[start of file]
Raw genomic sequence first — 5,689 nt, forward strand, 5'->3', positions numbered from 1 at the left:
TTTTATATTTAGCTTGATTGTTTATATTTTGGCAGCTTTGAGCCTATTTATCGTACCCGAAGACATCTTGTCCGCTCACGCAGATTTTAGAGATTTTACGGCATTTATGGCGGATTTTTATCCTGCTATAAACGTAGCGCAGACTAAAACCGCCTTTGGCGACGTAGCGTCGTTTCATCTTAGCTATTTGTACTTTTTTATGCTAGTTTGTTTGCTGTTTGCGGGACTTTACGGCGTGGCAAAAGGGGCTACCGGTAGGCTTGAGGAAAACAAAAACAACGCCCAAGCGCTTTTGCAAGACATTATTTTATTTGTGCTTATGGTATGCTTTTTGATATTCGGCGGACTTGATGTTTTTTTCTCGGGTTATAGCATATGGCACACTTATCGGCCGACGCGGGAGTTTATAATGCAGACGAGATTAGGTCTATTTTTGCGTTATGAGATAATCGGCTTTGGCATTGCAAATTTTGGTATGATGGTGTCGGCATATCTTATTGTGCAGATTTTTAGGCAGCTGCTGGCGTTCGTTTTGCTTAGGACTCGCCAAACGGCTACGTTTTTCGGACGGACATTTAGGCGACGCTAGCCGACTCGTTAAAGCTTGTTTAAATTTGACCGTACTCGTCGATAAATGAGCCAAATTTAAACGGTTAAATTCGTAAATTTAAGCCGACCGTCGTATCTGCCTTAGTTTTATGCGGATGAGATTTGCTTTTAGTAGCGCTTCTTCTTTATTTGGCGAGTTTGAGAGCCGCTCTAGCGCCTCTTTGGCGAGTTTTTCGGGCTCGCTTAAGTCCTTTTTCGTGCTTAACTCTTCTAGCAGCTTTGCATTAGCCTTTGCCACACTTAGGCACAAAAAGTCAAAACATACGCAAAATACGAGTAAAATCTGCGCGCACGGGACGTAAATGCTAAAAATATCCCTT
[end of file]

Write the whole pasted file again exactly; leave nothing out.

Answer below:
Raw genomic sequence first — 5,689 nt, forward strand, 5'->3', positions numbered from 1 at the left:
TTTTATATTTAGCTTGATTGTTTATATTTTGGCAGCTTTGAGCCTATTTATCGTACCCGAAGACATCTTGTCCGCTCACGCAGATTTTAGAGATTTTACGGCATTTATGGCGGATTTTTATCCTGCTATAAACGTAGCGCAGACTAAAACCGCCTTTGGCGACGTAGCGTCGTTTCATCTTAGCTATTTGTACTTTTTTATGCTAGTTTGTTTGCTGTTTGCGGGACTTTACGGCGTGGCAAAAGGGGCTACCGGTAGGCTTGAGGAAAACAAAAACAACGCCCAAGCGCTTTTGCAAGACATTATTTTATTTGTGCTTATGGTATGCTTTTTGATATTCGGCGGACTTGATGTTTTTTTCTCGGGTTATAGCATATGGCACACTTATCGGCCGACGCGGGAGTTTATAATGCAGACGAGATTAGGTCTATTTTTGCGTTATGAGATAATCGGCTTTGGCATTGCAAATTTTGGTATGATGGTGTCGGCATATCTTATTGTGCAGATTTTTAGGCAGCTGCTGGCGTTCGTTTTGCTTAGGACTCGCCAAACGGCTACGTTTTTCGGACGGACATTTAGGCGACGCTAGCCGACTCGTTAAAGCTTGTTTAAATTTGACCGTACTCGTCGATAAATGAGCCAAATTTAAACGGTTAAATTCGTAAATTTAAGCCGACCGTCGTATCTGCCTTAGTTTTATGCGGATGAGATTTGCTTTTAGTAGCGCTTCTTCTTTATTTGGCGAGTTTGAGAGCCGCTCTAGCGCCTCTTTGGCGAGTTTTTCGGGCTCGCTTAAGTCCTTTTTCGTGCTTAACTCTTCTAGCAGCTTTGCATTAGCCTTTGCCACACTTAGGCACAAAAAGTCAAAACATACGCAAAATACGAGTAAAATCTGCGCGCACGGGACGTAAATGCTAAAAATATCCCTT